Sri Lanka: Post-Civil War Police Reform and Public Security
April 28, 2010
Special to In Asia
A constable, his uniform freshly pressed, sits elbow to elbow with more than a dozen local residents in a loud, airless office in Pussellawa, a high-altitude hamlet nestled among the tea plantations of central Sri Lanka’s diverse Kandy district.
“We’re limited,” he says. “The area we have to cover is big. We don’t have enough vehicles, and there are not always proper roads.”
This is an unusual admission here in this small, hardscrabble working-class town of mostly estate Tamils, or anywhere in Sri Lanka, where an inherited colonial legacy of rigid, formal police training has long emphasized weapons and checkpoints, not open, constructive conversation.
Language is also an issue. Local police units here, and throughout this island nation typically speak Sinhala, not Tamil. A recent survey conducted door to door here by a local organization and partner of The Asia Foundation found that, because of the language barrier, a significant percentage of Tamils feel nervous or afraid when making a complaint at a police station, or do not report crimes at all. “People [Tamils] still don’t know what will happen to them if they make a complaint,” says Santha Deepalal, of The Asia Foundation. (A related program developed by The Asia Foundation and the Official Languages Department has trained police officers in Tamil.)
Long socially marginalized, estate Tamils in communities like Pussellawa were treated with suspicion during the 25-year bloody armed conflict between the government and the insurgent Liberation Tigers of Tamil Eelam that ended last year. The atmosphere is less tense but the nation is still confronted with the challenges of healing the social divisions created by the war – and realizing its potential for peace and prosperity.
Domestic violence, substance abuse, and theft are on the rise in sprawling multi-ethnic areas like Kandy. “There’s a struggle to survive here,” adds Mr. Deepalal. Break-ins, trespassing, and illegal home alcohol production are frequent, he says, and small, unreported, or uninvestigated crimes can escalate into larger situations. “This could create other problems.”
Security, and the perception of security, remain unpredictable and dynamic on the island, but the structure, trainings, and tactics of the Sri Lankan Police Service have not changed. Nilan Fernando, The Asia Foundation’s Sri Lanka country representative, cautions that in order to deal with new challenges, the police service must reform.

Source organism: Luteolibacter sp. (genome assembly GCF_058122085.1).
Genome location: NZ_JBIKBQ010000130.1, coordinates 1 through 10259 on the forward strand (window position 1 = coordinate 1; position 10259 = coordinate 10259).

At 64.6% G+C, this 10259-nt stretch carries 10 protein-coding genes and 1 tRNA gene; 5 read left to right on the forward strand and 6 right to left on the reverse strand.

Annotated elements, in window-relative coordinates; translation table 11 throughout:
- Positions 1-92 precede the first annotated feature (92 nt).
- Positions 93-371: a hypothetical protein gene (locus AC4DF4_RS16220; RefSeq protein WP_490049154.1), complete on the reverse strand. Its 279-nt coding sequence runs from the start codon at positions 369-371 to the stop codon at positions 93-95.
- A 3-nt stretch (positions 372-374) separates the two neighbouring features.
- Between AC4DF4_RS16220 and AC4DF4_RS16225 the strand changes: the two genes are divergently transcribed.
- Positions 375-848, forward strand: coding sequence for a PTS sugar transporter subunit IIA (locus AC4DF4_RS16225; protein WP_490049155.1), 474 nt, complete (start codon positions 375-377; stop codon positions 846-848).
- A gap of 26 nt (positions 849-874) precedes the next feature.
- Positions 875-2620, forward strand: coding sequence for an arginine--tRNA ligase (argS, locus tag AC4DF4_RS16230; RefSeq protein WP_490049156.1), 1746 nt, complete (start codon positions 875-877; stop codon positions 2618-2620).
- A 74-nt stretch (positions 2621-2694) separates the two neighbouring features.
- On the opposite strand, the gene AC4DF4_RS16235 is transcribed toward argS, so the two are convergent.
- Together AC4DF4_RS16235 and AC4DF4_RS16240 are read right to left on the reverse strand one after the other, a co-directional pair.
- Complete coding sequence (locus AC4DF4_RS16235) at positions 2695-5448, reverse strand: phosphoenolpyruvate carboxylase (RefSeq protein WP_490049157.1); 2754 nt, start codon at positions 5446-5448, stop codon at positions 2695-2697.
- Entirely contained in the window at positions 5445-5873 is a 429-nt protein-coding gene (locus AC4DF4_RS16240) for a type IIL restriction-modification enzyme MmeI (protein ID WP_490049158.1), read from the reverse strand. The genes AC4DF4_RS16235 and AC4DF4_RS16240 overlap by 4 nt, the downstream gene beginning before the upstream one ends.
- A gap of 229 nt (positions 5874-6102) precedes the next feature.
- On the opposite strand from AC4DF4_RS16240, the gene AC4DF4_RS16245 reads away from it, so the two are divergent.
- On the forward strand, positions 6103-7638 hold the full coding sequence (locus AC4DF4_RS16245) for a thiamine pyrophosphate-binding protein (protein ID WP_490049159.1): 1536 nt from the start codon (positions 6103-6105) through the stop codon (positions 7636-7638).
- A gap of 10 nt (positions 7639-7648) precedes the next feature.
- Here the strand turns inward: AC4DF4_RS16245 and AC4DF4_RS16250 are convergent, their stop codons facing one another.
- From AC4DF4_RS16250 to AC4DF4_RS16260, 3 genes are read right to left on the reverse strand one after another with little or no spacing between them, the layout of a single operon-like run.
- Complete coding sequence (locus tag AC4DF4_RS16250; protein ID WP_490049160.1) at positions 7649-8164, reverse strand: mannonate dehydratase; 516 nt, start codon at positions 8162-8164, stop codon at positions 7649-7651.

“If the police forces want to contribute to reconciliation, they must gain people’s trust by being more disciplined and service-oriented.”
In order to assist in better coordination of security, safety, and crime prevention, The Asia Foundation’s Colombo office, with financial support from the British High Commission and the Conflict Prevention Pool of the UK government, has launched a pilot community-policing program. This first meeting in Pussellawa is one of 12 ongoing district-wide pilot forums, where invited residents and community leaders share their needs for security and protection, and local officers disclose the myriad of challenges they face performing their duties.
Inside the hot, humid Grama Niladari’s office, Anuraddha Basanakye of Kandurata Community Development Foundation, a local partner of The Asia Foundation, and a veteran of grassroots community organizing, clarifies the role of the pilot forum in Pussellawa. “This is the place where people can come and discuss things in front of the police and other community members,” he says.
A local resident suggests that if police want to have a better relationship with the community, they should attend more events. She ticks off a list of possibilities: funerals, village ceremonies, festivals.
“We don’t always have time to participate; we have a busy schedule,” the constable explains. “If a politician comes, we have to be present.”
“Fear of police must be talked about here,” vents a local resident.
Local retired government teacher Wimala Weerakon quietly whispers her concerns. “Drunkards,” she says. An estimated half of all minor offences reported nationwide includes assaults, threats, and disputes, and incidents of domestic violence are increasingly linked to substance abuse. “Money is spent on it, then comes the fighting. We need the police to come and help.”
Outside, a mother and her small daughter shuffle quietly along the narrow, winding street, lined with cracked concrete walls and modest homes and shops. Small bits of colored plastic and trash float in the open doorway.
“Our police system is old and not easy to change,” Mr. Deepalal confides to a visitor. The Asia Foundation’s goal for community policing is to help transform a tentative relationship into a mutually respectful, problem-solving partnership, allowing for open lines of constructive communication, he says. “But this won’t happen overnight.”
Later, after the meeting, Ms. Weerakon chats outside as volunteers set out quietly on foot home in the thick afternoon heat. “There’s a need for this,” she says. “There’s interest here, and we’ll build on it. This is a first step.”
The Asia Foundation is committed to helping Sri Lanka restore its institutions of justice and a return to normalcy after a quarter century of civil war. We are on the forefront of police reform to reduce crime and have established more than 40 community task forces and trained approximately 520 police officers across the Asia-Pacific. By establishing public forums that bring together local residents, community leaders, and police officers to share their views and common concerns, we hope to contribute to trust, mutual respect, and safer communities. Read more about our work in Sri Lanka.
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